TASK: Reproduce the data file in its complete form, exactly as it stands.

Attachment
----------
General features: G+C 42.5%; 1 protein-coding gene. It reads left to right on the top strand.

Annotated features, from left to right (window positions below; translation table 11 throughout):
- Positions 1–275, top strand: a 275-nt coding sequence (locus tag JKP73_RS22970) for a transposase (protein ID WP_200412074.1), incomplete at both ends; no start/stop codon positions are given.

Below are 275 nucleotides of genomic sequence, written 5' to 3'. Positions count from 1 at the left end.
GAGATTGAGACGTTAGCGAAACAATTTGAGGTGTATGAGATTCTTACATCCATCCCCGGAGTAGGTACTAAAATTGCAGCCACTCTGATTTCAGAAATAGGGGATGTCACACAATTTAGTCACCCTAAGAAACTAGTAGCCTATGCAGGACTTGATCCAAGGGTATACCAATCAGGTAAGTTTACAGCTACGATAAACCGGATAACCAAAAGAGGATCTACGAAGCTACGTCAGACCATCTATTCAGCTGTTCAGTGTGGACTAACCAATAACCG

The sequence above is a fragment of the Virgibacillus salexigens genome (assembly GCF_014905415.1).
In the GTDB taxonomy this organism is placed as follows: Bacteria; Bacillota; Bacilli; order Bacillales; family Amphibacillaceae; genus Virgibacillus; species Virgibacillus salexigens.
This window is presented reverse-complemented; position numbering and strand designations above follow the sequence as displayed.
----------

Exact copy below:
General features: G+C 42.5%; 1 protein-coding gene. It reads left to right on the top strand.

Annotated features, from left to right (window positions below; translation table 11 throughout):
- Positions 1–275, top strand: a 275-nt coding sequence (locus tag JKP73_RS22970) for a transposase (protein ID WP_200412074.1), incomplete at both ends; no start/stop codon positions are given.

Below are 275 nucleotides of genomic sequence, written 5' to 3'. Positions count from 1 at the left end.
GAGATTGAGACGTTAGCGAAACAATTTGAGGTGTATGAGATTCTTACATCCATCCCCGGAGTAGGTACTAAAATTGCAGCCACTCTGATTTCAGAAATAGGGGATGTCACACAATTTAGTCACCCTAAGAAACTAGTAGCCTATGCAGGACTTGATCCAAGGGTATACCAATCAGGTAAGTTTACAGCTACGATAAACCGGATAACCAAAAGAGGATCTACGAAGCTACGTCAGACCATCTATTCAGCTGTTCAGTGTGGACTAACCAATAACCG

The sequence above is a fragment of the Virgibacillus salexigens genome (assembly GCF_014905415.1).
In the GTDB taxonomy this organism is placed as follows: Bacteria; Bacillota; Bacilli; order Bacillales; family Amphibacillaceae; genus Virgibacillus; species Virgibacillus salexigens.
This window is presented reverse-complemented; position numbering and strand designations above follow the sequence as displayed.